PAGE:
Fraudsters in the UK “currently operate with impunity” and police have not kept pace with the sharp rise in cases, a report has found.
Fraud now accounts for one in three of all crimes committed in Britain and has cost millions of victims more than £130 billion to date, according to the review by ex-deputy Scotland Yard Commissioner Sir Craig Mackey.
But fewer than 1% of officers nationally investigate fraud directly and investigators feel “they can no longer work effectively to identify criminals and help bring them to justice”, it adds.
Despite nearly 2,000 fraud offences being committed daily, just one in 50 results in a prosecution.
Illustrating the jump in cases, the report adds that while overall crime in England and Wales has remained “broadly static” over the past 12 months, reporting of fraud has jumped by 500,000 offences, a rise of 15%.
It added a lack of capacity and proper investment and inadequate technology was hampering efforts to tackle the crime.
It is estimated 86% of fraud is committed online and in almost 80% of cases involves offences where suspects and offenders do not live in the same area.
The review came about after a report in the Times found call handlers for the group Action Fraud, the national reporting service, openly mocked victims.
Four call centre staff were suspended after victims of fraud were apparently called “morons” and misled into thinking they were dealing with police.
The review found the police response to fraud needed “radical change”.
– The growth in fraud means it should be seen as a “national threat”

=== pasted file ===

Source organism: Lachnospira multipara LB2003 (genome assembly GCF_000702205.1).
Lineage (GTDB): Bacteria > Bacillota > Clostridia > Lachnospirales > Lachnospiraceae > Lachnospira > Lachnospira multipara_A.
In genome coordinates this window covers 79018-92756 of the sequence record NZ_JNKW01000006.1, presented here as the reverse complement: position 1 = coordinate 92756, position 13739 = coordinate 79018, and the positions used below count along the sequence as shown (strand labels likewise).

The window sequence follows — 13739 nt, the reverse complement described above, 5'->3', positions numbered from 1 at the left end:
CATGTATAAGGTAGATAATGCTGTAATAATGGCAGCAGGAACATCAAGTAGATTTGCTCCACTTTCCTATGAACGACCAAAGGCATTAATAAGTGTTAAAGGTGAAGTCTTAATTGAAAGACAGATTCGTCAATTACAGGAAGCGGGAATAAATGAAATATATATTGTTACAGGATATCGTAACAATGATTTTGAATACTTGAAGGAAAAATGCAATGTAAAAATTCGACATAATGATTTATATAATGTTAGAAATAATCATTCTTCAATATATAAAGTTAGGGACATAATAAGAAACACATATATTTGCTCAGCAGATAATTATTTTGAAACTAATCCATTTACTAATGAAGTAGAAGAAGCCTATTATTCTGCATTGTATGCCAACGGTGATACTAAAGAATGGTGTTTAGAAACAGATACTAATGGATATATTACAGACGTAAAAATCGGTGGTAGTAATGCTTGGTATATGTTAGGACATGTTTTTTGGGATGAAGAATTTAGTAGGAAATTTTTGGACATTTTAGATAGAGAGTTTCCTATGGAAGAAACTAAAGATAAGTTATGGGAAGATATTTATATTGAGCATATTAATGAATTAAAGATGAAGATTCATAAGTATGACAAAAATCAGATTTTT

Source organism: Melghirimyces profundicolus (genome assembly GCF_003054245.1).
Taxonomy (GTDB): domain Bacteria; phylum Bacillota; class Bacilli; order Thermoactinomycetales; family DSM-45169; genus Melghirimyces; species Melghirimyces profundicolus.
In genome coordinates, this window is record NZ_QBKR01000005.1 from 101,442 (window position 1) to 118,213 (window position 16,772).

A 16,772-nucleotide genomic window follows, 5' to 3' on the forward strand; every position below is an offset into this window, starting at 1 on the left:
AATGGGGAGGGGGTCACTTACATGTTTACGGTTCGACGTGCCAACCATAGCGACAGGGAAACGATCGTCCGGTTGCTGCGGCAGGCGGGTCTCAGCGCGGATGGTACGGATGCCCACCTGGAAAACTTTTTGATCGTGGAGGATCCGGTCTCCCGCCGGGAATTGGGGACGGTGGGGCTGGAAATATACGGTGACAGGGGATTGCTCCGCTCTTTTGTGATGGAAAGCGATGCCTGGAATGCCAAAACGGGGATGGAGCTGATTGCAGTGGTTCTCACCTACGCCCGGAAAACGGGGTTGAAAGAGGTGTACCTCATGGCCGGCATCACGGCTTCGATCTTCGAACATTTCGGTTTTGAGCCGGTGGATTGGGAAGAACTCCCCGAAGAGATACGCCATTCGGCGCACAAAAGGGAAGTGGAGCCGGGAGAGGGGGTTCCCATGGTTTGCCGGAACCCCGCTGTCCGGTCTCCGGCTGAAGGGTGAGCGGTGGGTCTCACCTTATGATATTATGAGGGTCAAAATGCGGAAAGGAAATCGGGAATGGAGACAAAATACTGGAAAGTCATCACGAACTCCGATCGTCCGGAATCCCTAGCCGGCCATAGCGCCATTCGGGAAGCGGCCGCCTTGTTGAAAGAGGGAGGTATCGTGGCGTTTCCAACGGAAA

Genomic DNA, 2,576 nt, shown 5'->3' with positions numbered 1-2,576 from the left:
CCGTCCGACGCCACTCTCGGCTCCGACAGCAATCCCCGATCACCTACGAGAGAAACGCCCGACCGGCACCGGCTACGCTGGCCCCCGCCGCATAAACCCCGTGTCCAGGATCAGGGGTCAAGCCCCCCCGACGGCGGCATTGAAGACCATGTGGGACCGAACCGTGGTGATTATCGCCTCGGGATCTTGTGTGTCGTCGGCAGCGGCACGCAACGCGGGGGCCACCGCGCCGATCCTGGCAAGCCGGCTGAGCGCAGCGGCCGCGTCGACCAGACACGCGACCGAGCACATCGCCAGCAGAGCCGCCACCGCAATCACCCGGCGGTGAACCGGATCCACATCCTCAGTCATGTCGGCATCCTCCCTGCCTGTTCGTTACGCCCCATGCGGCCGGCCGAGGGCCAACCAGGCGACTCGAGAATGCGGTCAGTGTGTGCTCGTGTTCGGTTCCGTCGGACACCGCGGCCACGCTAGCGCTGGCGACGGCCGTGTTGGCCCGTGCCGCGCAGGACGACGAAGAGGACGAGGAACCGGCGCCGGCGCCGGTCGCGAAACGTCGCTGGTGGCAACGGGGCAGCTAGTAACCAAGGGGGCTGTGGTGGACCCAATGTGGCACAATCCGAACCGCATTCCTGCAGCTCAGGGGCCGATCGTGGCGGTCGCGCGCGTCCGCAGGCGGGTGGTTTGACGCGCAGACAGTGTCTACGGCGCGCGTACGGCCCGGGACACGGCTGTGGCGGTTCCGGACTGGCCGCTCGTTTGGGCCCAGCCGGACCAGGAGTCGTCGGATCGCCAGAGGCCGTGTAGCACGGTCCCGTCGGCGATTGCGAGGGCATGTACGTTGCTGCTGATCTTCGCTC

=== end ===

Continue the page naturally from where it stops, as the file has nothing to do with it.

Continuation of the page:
– Action Fraud is failing to answer a third of calls and has “disturbing” problems such as high staff turnover and absenteeism
– There have been “unacceptable delays” due to forces avoiding taking on investigations
– Computer systems that should collate reports with matching details are so inadequate that staff have had to record crimes on makeshift spreadsheets
– Fraud is spelt “fruad” on one page of the Action Fraud website despite complaints from victims.
Fraud victims in England, Wales and Northern Ireland must contact Action Fraud, a service overseen by City of London police, to record the alleged crime.
But its call centre and computer systems have been outsourced to private companies.
If call handlers decide a case is a crime, it is passed to crime reviewers at the National Fraud Intelligence Bureau (NFIB), who decide which should be sent on to individual police forces for investigation.
Sir Craig’s review found “the role of the City of London Police as the ‘lead force’ needs to be re-defined. Once cases have been sent from the NFIB to police forces for investigation, accountability for them is effectively lost.”
The review says the City of London Police “has no mandate to direct local action and no service agreements are in place.
“Too often cases become ‘buried’ under other local priorities, there are disputes about jurisdiction, there are no consistent procedures for the receipt and allocation of investigations and cases are routinely assigned to investigators who are not skilled for the task at hand.”
It adds: “we recommend that new capacity (sufficient resources) and capability (skilled investigators) are required to investigate fraud. Where that new capacity is placed and how it is directed will need to be worked through in detail.
“Nonetheless, it is recognised that fraud has a ‘non-geographic’ nature. Fraudsters are predatory and make use of the internet to select unsuspecting victims.
“They operate in many force areas and, for these reasons, we recommend that this capacity and capability is built at regional level.”